(Reading database ... 145351 files and directories currently installed.)
Preparing to replace giternal 0.1.0-debian1 (using giternal.deb) ...
Unpacking replacement giternal ...
Setting up giternal (0.1.0-debian1) ...

Here’s giternal doing its thing.

Socks:puppet jsimpson$ giternal update
Updating common
Updating wordpress
Updating sudo

Image via (Git book author) tswicegood


Rubygems on Ubuntu (with Puppet if you like)

Rubygems on Ubuntu (with Puppet if you like)

Debian packages and Rubygems: they get on like two angry cats in a sack. This post explains how you get Rubygems and Dpkg to play nicely on Ubuntu Hardy Heron.

What’s the issue? The Debian Packaging System (DPKG) is pretty good as packaging systems go. It’s had dependency support baked in for years, which means you can install one package, and any package that it needs, and so on. Rubygems is good in other ways. It’s a very convenient way to use and distribute other people’s Ruby code. Rubygems is optimised for developer convenience. The Debian system is optimised for stability. What happens when you try and make them work together? Bloodshed.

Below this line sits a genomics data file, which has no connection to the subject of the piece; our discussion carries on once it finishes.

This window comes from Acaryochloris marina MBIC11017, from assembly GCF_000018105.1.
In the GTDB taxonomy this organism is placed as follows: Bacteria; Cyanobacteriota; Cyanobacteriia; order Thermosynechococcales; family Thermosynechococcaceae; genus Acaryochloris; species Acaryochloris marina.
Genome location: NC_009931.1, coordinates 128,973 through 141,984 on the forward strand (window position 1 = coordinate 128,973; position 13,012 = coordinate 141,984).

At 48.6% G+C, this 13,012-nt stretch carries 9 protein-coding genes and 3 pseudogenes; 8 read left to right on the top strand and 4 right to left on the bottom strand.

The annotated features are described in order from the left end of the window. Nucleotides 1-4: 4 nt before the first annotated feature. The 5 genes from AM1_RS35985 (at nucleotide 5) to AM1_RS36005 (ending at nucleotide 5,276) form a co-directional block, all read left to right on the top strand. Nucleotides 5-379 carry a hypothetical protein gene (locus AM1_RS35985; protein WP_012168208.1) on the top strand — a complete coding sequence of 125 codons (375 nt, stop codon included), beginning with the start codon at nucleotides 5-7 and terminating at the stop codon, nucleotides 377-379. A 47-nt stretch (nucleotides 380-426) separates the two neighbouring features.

How do we cope? Most people get around it by installing the stock Rubygems into the Debian or Ubuntu system. This overwrites ‘/usr/bin/gem’ with a version of Rubygems that will install gems into the ‘/usr/’ directory on your system. What happens if you upgrade your Ubuntu distribution? The new version of Rubygems will overwrite the stock one. Because the Debian maintainers changed rubygems to install gems into a safer place (/var/lib/gems), you’ll probably notice installed gems disappear.

But what’s the downside? When the new Ubuntu LTS (Lucid Lynx) is released in April, you’ll probably want to upgrade. I’m finding Hardy harder to support as new tools arrive (couchdb is a good example). Is it time to get your systems sorted out now, so that you don’t break your apps on the upgrade?

How to do this? You can install the rubygems packages from Karmic Koala on Hardy Heron. Have a look at these instructions below. Note: this might make your Gems disappear. Do have some gem list –local output so you can put them back!

# HINT: run the sudo first or it will swallow any other text
sudo -s 
# rubygems and this scripts's dependencies
# if they are already installed, it won't reinstall
aptitude install wget ruby1.8 rdoc1.8  

# get the new gems on the system
cd /tmp
dpkg -i *.deb

# tell your system about them